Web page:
C+S February 2021 Vol. 7 Issue 2 (web)

towards inside venues only. There are many retrofit solutions that can play a role in infection mitigation which can be implemented almost immediately. HEPA Filtration Implementing HEPA filtration at the air handling unit can be very ef- fective in capturing and removing viruses from air streams, as long as they pass through the filter. However, because HEPA filters are typi- cally installed in the ductwork and therefore must rely on the airflow patterns to carry contaminants to the filter, small particles like viruses can circulate in the space for an extended period of time before eventu- ally making their way to the filter for capture. In general, while highly effective and reliable, an in-duct HEPA filter is more appropriate in preventing cross contamination between spaces than it is in guarantee- ing removal of contaminants from a given space. Ultraviolet (UV) Sterilization UVc, with a wavelength between 200–280 nm, is a band of ultraviolent light that has proven to be the most effective for infection control while inflicting minimal damage to people; however direct exposure still is not recommended. There are many novel applications of “in-room” UV sterilizers from stationary lights to portable devices mounted on robots for off hour surface sterilization. Given the proper contact time and intensity, UV can be an efficient method to inactivate viruses and bacteria — rendering them harmless. Able to be installed within an air handling unit or directly in the space it- self, UV is only effective, though, if the pathogen comes in direct contact with the light. Just as we discussed with HEPA filtration, if the UV lamp is installed within the air handling unit, the system relies on the airflow patterns to carry contaminants to it. In-room or upper air configurations can affect particles that have not made it to through the HVAC system, but these systems must be properly designed with either occupancy sen- sors of other safeguards to avoid exposing fans or employees. Bipolar Ionization Air Purification Bipolar ionization generators create positively and negatively charged oxygen ions which bind to contaminants in the indoor air, either caus- ing them to drop out of circulation in the room or to be captured by a mechanical filter within an air handling unit. When properly installed,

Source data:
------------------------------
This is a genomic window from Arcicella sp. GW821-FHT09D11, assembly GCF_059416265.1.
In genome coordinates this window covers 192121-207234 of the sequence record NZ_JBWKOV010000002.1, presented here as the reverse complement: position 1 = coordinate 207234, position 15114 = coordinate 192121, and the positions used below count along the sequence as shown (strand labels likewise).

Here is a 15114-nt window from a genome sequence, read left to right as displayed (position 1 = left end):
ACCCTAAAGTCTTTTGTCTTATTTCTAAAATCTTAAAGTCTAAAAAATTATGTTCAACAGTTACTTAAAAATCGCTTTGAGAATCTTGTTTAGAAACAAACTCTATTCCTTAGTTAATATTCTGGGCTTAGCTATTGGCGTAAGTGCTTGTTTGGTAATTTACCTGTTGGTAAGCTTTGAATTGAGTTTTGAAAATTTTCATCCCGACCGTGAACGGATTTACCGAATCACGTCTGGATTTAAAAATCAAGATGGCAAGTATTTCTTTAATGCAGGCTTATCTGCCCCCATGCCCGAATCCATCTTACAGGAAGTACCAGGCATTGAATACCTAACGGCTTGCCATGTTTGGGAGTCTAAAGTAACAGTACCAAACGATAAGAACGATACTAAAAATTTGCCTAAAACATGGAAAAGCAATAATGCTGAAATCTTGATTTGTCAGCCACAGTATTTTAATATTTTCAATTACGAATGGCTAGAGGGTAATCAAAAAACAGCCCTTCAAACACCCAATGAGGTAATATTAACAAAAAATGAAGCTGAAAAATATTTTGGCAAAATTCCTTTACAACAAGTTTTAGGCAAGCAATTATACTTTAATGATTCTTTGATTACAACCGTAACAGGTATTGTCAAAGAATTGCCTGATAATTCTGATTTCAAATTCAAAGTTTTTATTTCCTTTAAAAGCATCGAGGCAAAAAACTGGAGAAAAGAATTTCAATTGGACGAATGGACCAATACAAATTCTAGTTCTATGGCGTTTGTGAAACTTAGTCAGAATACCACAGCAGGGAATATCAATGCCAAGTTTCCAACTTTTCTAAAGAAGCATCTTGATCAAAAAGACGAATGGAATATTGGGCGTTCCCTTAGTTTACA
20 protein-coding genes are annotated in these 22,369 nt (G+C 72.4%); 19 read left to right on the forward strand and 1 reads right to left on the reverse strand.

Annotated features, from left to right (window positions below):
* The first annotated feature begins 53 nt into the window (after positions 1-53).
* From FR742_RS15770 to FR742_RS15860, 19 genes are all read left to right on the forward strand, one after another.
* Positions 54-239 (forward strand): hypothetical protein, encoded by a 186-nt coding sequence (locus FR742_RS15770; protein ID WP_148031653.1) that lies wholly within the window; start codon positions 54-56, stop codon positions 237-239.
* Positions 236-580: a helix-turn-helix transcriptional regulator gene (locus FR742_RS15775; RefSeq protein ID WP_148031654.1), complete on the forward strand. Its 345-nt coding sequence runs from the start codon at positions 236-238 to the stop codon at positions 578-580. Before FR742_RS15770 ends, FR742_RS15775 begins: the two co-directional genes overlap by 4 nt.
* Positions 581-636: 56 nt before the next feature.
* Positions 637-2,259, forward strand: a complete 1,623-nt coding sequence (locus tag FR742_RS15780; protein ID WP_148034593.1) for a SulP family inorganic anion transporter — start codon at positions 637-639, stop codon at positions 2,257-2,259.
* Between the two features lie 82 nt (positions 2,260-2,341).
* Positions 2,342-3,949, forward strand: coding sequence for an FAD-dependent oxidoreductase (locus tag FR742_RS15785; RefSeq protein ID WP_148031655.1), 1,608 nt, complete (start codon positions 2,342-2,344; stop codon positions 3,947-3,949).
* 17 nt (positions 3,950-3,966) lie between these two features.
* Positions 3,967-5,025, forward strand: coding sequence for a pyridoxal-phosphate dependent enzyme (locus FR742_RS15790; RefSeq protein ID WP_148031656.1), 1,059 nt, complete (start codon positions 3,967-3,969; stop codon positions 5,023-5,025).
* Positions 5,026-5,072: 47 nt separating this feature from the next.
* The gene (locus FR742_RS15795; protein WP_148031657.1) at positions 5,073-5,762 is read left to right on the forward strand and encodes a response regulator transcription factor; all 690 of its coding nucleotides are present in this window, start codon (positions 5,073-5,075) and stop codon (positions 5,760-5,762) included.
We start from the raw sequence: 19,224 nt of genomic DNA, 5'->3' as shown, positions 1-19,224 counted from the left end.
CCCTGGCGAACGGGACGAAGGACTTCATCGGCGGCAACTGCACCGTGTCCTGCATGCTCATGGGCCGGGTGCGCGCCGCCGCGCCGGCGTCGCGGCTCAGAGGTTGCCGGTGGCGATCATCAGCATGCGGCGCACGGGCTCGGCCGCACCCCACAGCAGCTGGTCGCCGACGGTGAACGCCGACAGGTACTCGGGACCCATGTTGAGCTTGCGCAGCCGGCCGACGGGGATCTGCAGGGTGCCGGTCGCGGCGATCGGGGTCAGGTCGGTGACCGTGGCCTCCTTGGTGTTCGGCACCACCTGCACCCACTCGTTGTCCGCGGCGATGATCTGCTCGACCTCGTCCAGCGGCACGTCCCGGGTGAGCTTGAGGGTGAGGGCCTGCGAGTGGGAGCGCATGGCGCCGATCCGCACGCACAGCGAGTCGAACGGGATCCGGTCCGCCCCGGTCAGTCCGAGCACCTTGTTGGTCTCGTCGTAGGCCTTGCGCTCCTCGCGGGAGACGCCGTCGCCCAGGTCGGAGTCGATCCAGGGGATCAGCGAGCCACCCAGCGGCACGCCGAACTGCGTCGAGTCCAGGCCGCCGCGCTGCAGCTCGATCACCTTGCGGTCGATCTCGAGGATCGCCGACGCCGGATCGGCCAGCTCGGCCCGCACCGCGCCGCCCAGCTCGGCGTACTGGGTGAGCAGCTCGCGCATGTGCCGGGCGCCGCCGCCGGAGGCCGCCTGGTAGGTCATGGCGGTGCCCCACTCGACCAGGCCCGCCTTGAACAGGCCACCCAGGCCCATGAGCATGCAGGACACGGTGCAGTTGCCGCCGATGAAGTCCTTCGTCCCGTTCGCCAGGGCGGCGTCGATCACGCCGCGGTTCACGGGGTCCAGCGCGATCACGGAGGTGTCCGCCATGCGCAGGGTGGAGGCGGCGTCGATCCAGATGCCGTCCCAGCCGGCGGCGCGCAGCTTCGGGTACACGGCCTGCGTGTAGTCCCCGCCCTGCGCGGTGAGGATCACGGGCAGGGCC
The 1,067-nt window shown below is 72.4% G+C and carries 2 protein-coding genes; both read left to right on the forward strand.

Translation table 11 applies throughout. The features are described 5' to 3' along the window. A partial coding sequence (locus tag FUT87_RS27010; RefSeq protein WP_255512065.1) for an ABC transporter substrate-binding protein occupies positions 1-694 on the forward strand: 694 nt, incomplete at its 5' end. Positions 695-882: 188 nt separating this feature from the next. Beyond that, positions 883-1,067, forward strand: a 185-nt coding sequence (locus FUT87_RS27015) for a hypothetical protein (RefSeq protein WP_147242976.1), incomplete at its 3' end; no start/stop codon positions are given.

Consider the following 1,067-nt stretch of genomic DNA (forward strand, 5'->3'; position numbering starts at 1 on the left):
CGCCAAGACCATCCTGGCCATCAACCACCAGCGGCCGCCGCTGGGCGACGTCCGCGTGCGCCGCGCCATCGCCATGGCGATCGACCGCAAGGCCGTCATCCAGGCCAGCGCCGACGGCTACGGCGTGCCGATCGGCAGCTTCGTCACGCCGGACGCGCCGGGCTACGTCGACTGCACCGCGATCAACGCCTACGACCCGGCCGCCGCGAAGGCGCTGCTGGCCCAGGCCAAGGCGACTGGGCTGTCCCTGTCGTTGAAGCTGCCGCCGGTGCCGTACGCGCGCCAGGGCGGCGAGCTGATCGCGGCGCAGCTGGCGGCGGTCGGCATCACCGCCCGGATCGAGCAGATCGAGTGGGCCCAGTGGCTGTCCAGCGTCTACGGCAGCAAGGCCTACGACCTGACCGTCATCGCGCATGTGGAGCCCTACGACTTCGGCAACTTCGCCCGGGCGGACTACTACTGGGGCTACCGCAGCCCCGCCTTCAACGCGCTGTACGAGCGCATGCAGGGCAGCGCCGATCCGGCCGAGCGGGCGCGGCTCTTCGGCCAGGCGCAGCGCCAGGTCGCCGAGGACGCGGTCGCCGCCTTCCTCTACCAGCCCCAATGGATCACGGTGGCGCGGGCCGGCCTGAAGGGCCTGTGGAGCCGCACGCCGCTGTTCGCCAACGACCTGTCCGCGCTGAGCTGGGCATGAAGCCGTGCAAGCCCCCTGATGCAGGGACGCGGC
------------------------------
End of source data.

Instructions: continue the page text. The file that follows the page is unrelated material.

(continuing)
process that does not create overcrowding. Pre-packaging the food for pick-up will also help prevent lines from forming and droplet infection between patrons picking their food up or waiting for it to be prepared. Providing real-time information like this will help fans navigate their options without missing a minute more than necessary of the action. Restrooms pose similar issues as concession stands in terms of lines. To help keep the number of people down at any restroom, venue opera- tors can consider implementing technology that can show the number of people waiting or the estimated the wait time and even where under- utilized restrooms are located. Airborne Transmission HVAC systems play a large role in combatting airborne transmission, especially in areas where large groups of people gather, such as in a convention center hall or the arena bowl/concourse. While there are several technologies that can be implemented, we also know that tem- perature, humidity, air-movement, and direct sunlight all play a role in the longevity and infection potential for all three vectors. In general, our recommendation is to keep spaces between 40 and 60 percent rela- tive humidity, decreasing the time the virus can live on surfaces and keeping the virus from embedding in your lungs which is a greater concern in drier air. We also know that air movement, especially out- doors, limits the exposure to the virus through airborne particles. Because of the inherent differences between outdoor and indoor venues, we will assume that the following technologies are geared




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